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Students facing campus Seder test

    St Andrews University students enjoying Pesach lunch last year. More than 60 people are due at the JSoc's Seder
    St Andrews University students enjoying Pesach lunch last year. More than 60 people are due at the JSoc's Seder

    Why is this university term different from all other terms? With Pesach falling late this year, the majority of UK students are faced with the challenge of celebrating the festival on campus, something that last happened in 2008.

    But student organisations and local communities have rallied to provide students with Passover packs, discounts and support to ensure a joyful Pesach away from home.

    The Union of Jewish Students has published a "Pesach on Campus" guide, which includes instructions on how to kosher a kitchen, plus explanations of the Exodus story and Seder night.

    To help with the cost of the holiday, UJS has also secured a 10-per cent discount for students at kosher food store Titanics, a Pesach Shabbat meal for just £3 per head and free Pesach treat boxes.

    For a small fee, the Oxford Jewish Congregation is offering students a daily kosher for Passover meal throughout the festival, at the local community centre.

    Joshua Woolf
    Joshua Woolf

    First year student Dov Boonin, 20, said: "It's difficult to keep Pesach when you're not at home. But the support from the community, JSoc, and the chaplain is making it much easier."

    In Birmingham, which has one of the largest JSocs in the country with around 1,000 members, chaplain Rabbi Fishel Cohen has provided a Pesach dairy kitchen in the Hillel House, as well as an oven and microwave for heating meat meals. Subsidised Hermolis ready-made meals have also been made available.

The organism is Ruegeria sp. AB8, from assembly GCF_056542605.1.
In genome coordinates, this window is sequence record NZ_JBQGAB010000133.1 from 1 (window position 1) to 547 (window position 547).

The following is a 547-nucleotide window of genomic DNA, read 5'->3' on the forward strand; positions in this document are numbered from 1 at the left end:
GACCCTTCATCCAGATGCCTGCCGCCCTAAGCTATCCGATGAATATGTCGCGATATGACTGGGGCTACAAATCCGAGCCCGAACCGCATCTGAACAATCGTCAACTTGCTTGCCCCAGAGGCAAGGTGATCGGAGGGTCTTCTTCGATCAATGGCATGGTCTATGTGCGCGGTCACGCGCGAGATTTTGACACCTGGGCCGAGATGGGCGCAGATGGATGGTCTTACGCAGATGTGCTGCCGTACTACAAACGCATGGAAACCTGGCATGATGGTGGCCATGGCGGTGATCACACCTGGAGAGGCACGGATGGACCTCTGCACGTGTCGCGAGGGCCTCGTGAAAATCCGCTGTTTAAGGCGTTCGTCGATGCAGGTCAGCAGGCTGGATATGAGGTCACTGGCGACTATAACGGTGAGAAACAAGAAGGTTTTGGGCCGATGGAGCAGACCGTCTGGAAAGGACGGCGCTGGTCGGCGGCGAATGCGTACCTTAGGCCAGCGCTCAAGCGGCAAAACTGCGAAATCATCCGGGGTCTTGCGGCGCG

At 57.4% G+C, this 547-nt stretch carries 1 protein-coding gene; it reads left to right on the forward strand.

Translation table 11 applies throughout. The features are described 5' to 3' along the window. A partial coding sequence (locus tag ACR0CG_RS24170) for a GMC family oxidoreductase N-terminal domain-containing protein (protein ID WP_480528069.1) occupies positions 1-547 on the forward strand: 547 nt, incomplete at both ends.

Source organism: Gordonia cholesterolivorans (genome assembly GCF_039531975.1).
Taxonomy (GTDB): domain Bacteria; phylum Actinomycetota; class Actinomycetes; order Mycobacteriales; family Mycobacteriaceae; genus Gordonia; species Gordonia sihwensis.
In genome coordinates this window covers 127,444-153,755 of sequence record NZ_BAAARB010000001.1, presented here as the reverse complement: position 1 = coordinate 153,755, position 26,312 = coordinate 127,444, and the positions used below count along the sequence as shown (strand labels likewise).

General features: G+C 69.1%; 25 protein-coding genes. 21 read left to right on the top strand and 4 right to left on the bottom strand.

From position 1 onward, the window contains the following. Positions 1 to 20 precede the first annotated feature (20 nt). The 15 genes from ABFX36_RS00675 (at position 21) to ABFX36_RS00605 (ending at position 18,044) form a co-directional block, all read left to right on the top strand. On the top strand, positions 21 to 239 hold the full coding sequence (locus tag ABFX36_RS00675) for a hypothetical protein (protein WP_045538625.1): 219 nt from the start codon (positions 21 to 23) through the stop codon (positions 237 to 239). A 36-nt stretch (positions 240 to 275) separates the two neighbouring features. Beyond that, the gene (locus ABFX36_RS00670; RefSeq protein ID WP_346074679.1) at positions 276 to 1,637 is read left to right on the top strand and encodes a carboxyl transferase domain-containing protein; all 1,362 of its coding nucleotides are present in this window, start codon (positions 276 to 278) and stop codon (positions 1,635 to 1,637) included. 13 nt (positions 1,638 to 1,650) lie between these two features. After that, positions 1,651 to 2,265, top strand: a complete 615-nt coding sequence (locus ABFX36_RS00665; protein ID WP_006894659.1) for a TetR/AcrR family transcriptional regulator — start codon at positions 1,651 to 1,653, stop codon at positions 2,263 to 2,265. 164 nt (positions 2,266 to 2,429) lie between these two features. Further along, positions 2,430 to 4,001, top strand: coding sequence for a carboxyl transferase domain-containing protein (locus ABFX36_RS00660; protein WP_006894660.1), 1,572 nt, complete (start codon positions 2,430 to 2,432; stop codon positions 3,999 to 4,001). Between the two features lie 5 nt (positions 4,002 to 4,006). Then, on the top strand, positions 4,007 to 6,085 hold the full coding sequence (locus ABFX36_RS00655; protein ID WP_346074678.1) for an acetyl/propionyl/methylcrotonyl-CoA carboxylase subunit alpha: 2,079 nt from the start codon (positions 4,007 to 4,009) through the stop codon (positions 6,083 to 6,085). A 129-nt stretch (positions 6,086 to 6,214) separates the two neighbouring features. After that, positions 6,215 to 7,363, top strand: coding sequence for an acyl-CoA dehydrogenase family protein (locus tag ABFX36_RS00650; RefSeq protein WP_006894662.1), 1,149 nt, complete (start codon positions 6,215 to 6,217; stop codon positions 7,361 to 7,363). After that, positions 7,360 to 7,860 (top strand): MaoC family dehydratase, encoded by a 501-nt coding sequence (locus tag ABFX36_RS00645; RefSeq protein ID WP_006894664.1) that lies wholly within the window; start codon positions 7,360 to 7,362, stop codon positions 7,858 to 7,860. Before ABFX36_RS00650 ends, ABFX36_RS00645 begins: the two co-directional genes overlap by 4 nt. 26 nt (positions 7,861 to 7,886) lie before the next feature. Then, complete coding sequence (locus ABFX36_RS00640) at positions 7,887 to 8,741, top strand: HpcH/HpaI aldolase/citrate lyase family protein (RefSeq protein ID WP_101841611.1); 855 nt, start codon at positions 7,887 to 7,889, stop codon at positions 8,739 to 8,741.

At Warwick, students will be using their own Pesach-ready kitchen for the first time.

    Across the UK, chaplains are hosting Yomtov meals. University Jewish Chaplaincy is supporting 18 Seders this year. At campuses without on-site chaplains, the organisation finds local families to host students.

    North-East region chaplain Rabbi Aaron Lipsey, together with Leeds Aish rabbi Adam Ross will provide evening meals on festival weekdays for students in Newcastle and Durham.

    Joshua Woolf, vice-president of Lancaster JSoc, which has around 15 members, said he would be restricted to studying near his home or the JSoc room so he could keep to the dietary rules. The JSoc will host its own UJS-subsidised Pesach Friday-night dinner and, for the second night Seder, members of the Lancaster and Lakes Progressive community will join students on campus for a pot-luck dinner.

    Mr Woolf, 20, said: "We've been so lucky with the help offered by the local community and UJS. I'm quite proud of how everyone is clubbing together. Without it, keeping Pesach properly would be almost impossible. Throughout the week, it is still going to be quite difficult.

    Due to different university dates in Scotland, students there are more used to dealing with the festival falling during term-time. At St Andrews, Seder night is the JSoc's biggest event of the year. President Kathryn Rose said she is expecting 60 students, the highest turnout yet. She said: "It is more important than a regular Shabbat dinner. Students bring friends. And people who are not usually that involved in JSoc like to come as well."

    Last week, Scotland chaplain Rabbi Yossi Bodenheim delivered Pesach packs filled with matzah and other supplies to St Andrews students. Rabbi Bodenheim and his wife Sarah will host a Seder at their home in Glasgow. His regular bagel lunches at Edinburgh, St Andrews and Glasgow universities will be replaced with matzah ones.

    Rabbi Bodenheim said: "It is more complicated in Scotland because you can't just get stuff from the supermarket. Students need our direct help and really need our support at Pesach."

    Liberal Judaism has sent out Pesach packs to more than 200 students; each contains a Haggadah, matzah and inserts on the theme of Pesach.

    Liberal Judaism chaplain Rabbi Leah Jordan is encouraging students to focus on the festival's spiritual message of liberation.

    "Students should not feel a sense of guilt at what they cannot accomplish. Just do what you can. Get together with other like-minded people - either through Pesach learning or meals and focus on the meaning of the festival."

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